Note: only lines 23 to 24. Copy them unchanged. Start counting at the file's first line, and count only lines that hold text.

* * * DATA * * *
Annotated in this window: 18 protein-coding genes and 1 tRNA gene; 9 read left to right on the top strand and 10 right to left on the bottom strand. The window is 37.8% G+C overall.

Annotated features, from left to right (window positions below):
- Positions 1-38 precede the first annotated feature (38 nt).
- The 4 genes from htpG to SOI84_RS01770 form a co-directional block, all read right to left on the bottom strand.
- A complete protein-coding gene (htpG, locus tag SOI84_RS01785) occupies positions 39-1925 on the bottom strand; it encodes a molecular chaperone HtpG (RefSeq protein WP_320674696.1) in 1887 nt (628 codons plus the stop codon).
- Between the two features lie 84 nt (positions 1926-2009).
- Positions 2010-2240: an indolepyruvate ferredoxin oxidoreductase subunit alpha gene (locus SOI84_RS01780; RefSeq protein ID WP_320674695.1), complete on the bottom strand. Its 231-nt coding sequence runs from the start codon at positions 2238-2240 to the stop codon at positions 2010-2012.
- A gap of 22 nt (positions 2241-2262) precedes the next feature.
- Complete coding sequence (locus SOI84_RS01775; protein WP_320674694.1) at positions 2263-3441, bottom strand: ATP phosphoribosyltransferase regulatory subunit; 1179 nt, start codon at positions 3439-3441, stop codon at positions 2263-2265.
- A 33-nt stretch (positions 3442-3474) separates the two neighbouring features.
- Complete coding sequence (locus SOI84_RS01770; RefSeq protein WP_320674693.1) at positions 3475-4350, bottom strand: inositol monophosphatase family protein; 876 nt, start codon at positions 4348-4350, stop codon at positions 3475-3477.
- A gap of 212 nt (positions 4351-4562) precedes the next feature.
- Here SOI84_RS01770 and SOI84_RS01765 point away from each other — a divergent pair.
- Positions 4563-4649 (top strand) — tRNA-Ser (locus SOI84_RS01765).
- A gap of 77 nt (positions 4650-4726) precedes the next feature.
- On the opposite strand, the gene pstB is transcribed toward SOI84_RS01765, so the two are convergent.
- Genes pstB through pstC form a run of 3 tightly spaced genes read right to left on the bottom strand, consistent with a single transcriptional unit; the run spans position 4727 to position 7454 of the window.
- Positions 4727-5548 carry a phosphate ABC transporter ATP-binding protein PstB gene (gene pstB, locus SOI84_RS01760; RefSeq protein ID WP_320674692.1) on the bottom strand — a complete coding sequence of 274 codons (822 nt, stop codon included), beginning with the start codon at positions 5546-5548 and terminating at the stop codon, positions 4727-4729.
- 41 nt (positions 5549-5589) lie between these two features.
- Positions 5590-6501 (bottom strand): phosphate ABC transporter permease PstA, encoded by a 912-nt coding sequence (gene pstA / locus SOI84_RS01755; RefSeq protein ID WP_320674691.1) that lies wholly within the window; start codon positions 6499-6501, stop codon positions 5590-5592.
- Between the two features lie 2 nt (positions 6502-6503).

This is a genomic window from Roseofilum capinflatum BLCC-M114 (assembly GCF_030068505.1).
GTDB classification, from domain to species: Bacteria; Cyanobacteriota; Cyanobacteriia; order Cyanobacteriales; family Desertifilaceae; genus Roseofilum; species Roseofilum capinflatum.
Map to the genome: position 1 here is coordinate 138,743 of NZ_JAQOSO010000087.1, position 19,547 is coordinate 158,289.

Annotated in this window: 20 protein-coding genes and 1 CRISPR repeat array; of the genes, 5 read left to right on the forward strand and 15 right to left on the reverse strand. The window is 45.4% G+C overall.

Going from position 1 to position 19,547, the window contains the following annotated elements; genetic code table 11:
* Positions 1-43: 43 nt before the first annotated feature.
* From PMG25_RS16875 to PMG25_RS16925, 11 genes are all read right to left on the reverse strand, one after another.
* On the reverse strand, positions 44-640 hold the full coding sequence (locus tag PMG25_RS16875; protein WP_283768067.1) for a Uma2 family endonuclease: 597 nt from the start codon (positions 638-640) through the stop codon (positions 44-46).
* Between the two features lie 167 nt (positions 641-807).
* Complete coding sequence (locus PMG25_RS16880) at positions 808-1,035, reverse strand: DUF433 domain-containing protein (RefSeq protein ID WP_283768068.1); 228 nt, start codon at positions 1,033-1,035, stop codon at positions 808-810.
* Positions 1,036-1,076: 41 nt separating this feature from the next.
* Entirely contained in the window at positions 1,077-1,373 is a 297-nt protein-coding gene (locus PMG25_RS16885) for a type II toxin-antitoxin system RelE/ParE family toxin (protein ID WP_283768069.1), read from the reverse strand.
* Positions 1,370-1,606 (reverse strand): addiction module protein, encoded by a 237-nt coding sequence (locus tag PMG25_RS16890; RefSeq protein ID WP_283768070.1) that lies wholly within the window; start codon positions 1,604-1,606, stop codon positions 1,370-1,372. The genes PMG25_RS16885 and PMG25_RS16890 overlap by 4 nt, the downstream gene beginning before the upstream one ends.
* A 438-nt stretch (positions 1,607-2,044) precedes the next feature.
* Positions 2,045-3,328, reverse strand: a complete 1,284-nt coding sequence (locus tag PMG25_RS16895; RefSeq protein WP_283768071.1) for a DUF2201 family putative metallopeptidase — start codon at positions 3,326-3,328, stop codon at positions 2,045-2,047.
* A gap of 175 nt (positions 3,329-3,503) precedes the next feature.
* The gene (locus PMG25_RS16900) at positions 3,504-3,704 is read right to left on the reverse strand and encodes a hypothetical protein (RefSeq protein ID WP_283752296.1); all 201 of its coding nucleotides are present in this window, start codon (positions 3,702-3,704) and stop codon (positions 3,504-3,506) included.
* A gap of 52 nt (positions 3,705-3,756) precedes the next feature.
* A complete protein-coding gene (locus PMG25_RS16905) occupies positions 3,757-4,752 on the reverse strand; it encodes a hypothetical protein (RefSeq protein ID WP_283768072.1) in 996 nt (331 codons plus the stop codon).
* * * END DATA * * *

GTDB classification, from domain to species: Bacteria; Cyanobacteriota; Cyanobacteriia; order Cyanobacteriales; family Desertifilaceae; genus Roseofilum; species Roseofilum capinflatum.
Map to the genome: position 1 here is coordinate 138,743 of NZ_JAQOSO010000087.1, position 19,547 is coordinate 158,289.